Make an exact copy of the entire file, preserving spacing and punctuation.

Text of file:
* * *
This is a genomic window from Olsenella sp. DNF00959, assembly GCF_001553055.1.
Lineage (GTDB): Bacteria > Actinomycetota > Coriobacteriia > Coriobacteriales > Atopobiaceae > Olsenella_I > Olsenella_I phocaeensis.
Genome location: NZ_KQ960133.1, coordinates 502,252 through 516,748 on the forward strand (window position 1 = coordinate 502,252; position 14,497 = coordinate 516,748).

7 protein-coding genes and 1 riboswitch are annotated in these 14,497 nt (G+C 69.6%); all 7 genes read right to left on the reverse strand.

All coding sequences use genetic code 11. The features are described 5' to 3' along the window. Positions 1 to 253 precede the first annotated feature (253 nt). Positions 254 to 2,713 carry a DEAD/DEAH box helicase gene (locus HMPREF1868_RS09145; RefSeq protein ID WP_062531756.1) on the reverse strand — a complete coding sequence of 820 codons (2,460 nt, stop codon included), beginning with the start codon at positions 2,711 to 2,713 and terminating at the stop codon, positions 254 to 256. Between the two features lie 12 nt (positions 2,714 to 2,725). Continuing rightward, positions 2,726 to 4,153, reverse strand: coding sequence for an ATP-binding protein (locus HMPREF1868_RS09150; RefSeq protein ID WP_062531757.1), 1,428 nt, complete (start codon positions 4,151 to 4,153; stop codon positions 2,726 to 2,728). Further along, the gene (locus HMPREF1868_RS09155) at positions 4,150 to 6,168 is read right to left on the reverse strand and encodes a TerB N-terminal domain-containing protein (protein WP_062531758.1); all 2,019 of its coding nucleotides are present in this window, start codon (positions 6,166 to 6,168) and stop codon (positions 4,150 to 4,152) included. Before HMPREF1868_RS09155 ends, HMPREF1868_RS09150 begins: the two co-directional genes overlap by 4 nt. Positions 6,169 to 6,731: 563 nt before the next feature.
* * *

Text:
This is a genomic window from Olsenella sp. DNF00959, assembly GCF_001553055.1.
Lineage (GTDB): Bacteria > Actinomycetota > Coriobacteriia > Coriobacteriales > Atopobiaceae > Olsenella_I > Olsenella_I phocaeensis.
Genome location: NZ_KQ960133.1, coordinates 502,252 through 516,748 on the forward strand (window position 1 = coordinate 502,252; position 14,497 = coordinate 516,748).

7 protein-coding genes and 1 riboswitch are annotated in these 14,497 nt (G+C 69.6%); all 7 genes read right to left on the reverse strand.

All coding sequences use genetic code 11. The features are described 5' to 3' along the window. Positions 1 to 253 precede the first annotated feature (253 nt). Positions 254 to 2,713 carry a DEAD/DEAH box helicase gene (locus HMPREF1868_RS09145; RefSeq protein ID WP_062531756.1) on the reverse strand — a complete coding sequence of 820 codons (2,460 nt, stop codon included), beginning with the start codon at positions 2,711 to 2,713 and terminating at the stop codon, positions 254 to 256. Between the two features lie 12 nt (positions 2,714 to 2,725). Continuing rightward, positions 2,726 to 4,153, reverse strand: coding sequence for an ATP-binding protein (locus HMPREF1868_RS09150; RefSeq protein ID WP_062531757.1), 1,428 nt, complete (start codon positions 4,151 to 4,153; stop codon positions 2,726 to 2,728). Further along, the gene (locus HMPREF1868_RS09155) at positions 4,150 to 6,168 is read right to left on the reverse strand and encodes a TerB N-terminal domain-containing protein (protein WP_062531758.1); all 2,019 of its coding nucleotides are present in this window, start codon (positions 6,166 to 6,168) and stop codon (positions 4,150 to 4,152) included. Before HMPREF1868_RS09155 ends, HMPREF1868_RS09150 begins: the two co-directional genes overlap by 4 nt. Positions 6,169 to 6,731: 563 nt before the next feature.